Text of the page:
That commentary begins with the first lines of the induction, which feature the beggar Christopher Sly begin forcibly removed from an alehouse by the hostess. From the moment he is introduced to the audience, Sly is immediately exhibited as a henpecked buffoon. Throughout the induction, he continues to display his buffoonery as well as to have all of his desires denied by women. As the dupe of the Lord’s trick to convince Sly that he is actually a lord who has been sleeping for many years and only dreamed that he was a beggar, Sly’s frustrations with females reach their climax when the Lord’s Page, who is actually a boy pretending to be Sly’s wife, refuses his requests for sex.
Entering the stage dressed as Sly’s “madam wife,” the Page begins by proclaiming “her” devotion to “her” husband in a manner befitting an Elizabethan wife: “My husband and my lord, my lord and husband; / I am your wife in all obedience.” Sly’s thoughts quickly turn toward the consummation of this relationship; he brusquely dismisses his “servants” and orders his wife to “undress you and come now to bed.” Sly’s desires are once again rebuffed by a “woman” as his “wife,” unable to fulfill the requirements of the marriage bed, explains,
Thrice-noble lord, let me entreat of you
To pardon me yet for a night or two,
Or, if not so, until the sun be set.
For your physicians have expressly charged,
In peril to incur your former malady,
That I should yet absent me from your bed.
Sly, then, is spurned by a woman in both of the scenes of the play in which he appears.
It is not merely that Sly is a fool, though he is, that places him under the control of women who, in the Elizabethan social hierarchy, he would otherwise be in authority over. It is Sly’s own inauthenticity, which, in turn, leads him to misunderstand these women, that places him under their control. In both of the scenes of the induction, Sly claims an authority that derives from a fictional self-understanding.
In the first scene of the induction, having been ejected from the alehouse and referred to by the hostess as a “rogue,” Sly justifies himself by appealing to an undoubtedly fictitious family history:
You’re a baggage. The Slys are no rogues. Look in the chronicles; we came in with Richard Conqueror. Therefore paucas pallabris, let the world slide. Sessa!
Sly’s erroneous historical information and mangled Spanish belie his claimed lineage and station. The name of the “Conqueror” who led the Norman invasion of England was William, not Richard; though William had both a father and a son whose names were Richard, he himself was not a Richard. Sly’s “paucas pallabris” and “sessa” are mispronunciations of the Spanish “pocas pallabaris,” meaning “few words,” and “cese,” meaning “cease.” The identity Sly claims for himself in the opening scene of the induction, an identity which includes an ostensible noble lineage and knowledge of a prestigious foreign language, is as much a fiction as the identity that the Lord and his henchmen will endow him with in the second half of the induction.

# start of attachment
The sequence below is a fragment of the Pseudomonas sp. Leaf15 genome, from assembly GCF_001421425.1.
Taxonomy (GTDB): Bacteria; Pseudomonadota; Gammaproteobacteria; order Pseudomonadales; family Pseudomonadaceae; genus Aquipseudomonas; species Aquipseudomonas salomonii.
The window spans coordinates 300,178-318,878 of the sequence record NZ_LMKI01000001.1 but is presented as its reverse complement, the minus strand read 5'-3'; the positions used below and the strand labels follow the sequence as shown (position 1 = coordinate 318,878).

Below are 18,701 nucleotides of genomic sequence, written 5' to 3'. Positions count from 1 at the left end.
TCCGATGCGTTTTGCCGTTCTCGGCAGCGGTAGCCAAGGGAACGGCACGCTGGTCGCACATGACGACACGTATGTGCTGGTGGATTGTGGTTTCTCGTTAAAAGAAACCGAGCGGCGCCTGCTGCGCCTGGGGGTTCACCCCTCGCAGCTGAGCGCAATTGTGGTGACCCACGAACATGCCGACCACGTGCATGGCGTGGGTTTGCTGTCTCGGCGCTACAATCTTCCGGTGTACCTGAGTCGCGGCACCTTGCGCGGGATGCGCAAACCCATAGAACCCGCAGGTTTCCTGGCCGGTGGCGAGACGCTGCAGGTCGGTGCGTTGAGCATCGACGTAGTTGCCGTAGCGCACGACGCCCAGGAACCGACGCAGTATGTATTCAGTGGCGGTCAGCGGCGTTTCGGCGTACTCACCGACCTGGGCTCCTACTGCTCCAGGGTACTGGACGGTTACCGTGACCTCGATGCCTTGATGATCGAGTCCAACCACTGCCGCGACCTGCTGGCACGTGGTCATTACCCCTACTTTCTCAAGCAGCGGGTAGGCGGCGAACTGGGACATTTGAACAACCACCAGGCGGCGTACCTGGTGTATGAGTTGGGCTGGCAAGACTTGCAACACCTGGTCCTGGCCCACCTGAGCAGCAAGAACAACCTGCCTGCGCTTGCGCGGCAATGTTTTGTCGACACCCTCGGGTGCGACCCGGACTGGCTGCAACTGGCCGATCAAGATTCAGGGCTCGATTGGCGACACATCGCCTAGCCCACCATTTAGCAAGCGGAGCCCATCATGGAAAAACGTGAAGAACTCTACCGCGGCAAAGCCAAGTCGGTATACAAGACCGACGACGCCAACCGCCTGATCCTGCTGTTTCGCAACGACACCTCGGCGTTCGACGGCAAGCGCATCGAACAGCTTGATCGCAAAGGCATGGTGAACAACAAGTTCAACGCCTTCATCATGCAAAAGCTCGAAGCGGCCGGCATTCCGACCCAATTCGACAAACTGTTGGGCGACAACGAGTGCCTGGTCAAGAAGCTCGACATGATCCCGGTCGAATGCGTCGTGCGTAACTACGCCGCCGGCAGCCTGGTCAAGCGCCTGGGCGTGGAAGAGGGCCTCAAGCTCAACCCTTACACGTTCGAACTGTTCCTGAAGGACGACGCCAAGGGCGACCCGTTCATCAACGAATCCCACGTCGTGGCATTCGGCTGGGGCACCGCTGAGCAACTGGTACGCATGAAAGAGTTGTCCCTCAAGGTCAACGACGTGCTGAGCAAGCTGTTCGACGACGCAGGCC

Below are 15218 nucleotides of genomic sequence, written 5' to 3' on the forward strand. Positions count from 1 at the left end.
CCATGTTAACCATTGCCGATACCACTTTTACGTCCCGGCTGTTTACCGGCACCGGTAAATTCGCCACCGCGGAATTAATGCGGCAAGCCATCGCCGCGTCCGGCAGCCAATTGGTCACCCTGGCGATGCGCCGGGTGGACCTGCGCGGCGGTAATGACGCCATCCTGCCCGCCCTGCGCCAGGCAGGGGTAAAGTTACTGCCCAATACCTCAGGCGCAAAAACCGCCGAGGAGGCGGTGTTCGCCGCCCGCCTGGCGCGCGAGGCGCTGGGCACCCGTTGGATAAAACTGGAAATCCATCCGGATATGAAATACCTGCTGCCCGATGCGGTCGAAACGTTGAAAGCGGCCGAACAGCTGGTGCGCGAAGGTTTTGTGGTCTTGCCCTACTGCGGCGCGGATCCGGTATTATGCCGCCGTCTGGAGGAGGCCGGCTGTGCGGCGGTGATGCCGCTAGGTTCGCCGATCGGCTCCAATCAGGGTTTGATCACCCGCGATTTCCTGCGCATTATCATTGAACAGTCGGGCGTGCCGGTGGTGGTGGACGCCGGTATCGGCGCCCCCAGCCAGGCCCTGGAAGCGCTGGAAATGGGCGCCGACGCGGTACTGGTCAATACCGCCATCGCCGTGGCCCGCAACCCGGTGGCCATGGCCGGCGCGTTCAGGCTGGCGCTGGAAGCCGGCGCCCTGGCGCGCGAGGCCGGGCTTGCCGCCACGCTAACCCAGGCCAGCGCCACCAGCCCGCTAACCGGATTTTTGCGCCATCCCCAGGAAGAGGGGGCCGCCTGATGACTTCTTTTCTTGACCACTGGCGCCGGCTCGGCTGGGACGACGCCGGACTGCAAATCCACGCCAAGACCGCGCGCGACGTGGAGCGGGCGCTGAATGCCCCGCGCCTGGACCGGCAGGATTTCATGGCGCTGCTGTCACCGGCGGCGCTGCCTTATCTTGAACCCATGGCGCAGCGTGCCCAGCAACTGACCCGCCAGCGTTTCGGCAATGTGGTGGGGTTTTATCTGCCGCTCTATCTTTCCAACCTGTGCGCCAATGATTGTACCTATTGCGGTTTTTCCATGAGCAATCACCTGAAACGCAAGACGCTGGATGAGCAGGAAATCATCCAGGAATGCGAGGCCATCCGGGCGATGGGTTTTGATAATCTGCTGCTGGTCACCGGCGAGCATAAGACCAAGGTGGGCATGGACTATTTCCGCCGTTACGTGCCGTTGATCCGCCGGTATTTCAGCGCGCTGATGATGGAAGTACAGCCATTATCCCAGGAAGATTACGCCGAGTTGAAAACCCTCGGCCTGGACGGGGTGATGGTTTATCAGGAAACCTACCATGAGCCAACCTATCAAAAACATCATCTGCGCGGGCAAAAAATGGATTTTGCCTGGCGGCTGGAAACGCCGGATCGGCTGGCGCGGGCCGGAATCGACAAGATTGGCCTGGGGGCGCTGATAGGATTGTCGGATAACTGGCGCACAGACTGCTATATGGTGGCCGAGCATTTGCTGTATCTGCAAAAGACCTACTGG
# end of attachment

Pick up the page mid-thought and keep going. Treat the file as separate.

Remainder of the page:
It is in the second half of the induction, in addition, that the relationship between Sly’s self-misunderstanding and Sly’s misunderstanding of and subordination to women is revealed. As the Page enters the scene dressed as the wife of a lord, Sly makes two simultaneous yet quite different mistakes about the Page’s identity. He fails first to recognize that the Page is dressed as a noble lady. When she at first enters and addresses him, he speaks to her as if he were speaking to a servant and asks “where is my wife?,” not realizing that the woman wearing the clothing of a noble lady must be his wife given that he is, supposedly, the lord. When the Page-as-Lady identifies “herself” as Sly’s wife, Sly immediately turns his attention to “her” but fails to recognize that his “lady” is in reality a boy dressed as a woman.
These two mistakes regarding the identity of his “wife” are compounded by Sly’s need to turn to the actual Lord, who is pretending to be one of Sly’s servants, to find the proper words with which to address his “lady.” In spite of his assurances to his “wife” that “I know it well” when she explains that it is proper for ladies to refer to their husbands as “lord,” Sly then turns to the Lord and asks, “what must I call her?” The lord responds by telling Sly that he should call his wife “madam,” prompting Sly to ask for clarification: “Al’ce madam, or Joan madam?” The Lord explains more clearly, “Madam, and nothing else. So lords call ladies.” Even with this clarification, however, Sly is still unable to address his “wife” correctly. When he turns to speak to her, he begins by incorrectly referring to her as “madam wife.” He then attempts to order “her” into bed with the same tone in which he orders his servants, commanding all at once, “servants, leave me and her alone.— / Madam, undress you and come now to bed.” Even with the help of the actual Lord, Sly is unable to understand women because he is unable, or unwilling, to understand himself. The result is that the women around him, who understand him better than he understands himself, are able to control, snub, and manipulate him, as do the Hostess and the Page-as-Lady.
 Ibid., Ind.2.104-105.
 Ibid., Ind.2.114.
 Ibid., Ind.2.115-120.
 Ibid., Ind.1.3-5.
 Ibid., Ind.2.100.
 Ibid., Ind.2.106.
 Ibid., Ind.2.106-107.
 Ibid., Ind.2.108.
 Ibid., Ind.2.109.
 Ibid., Ind.2.113-114.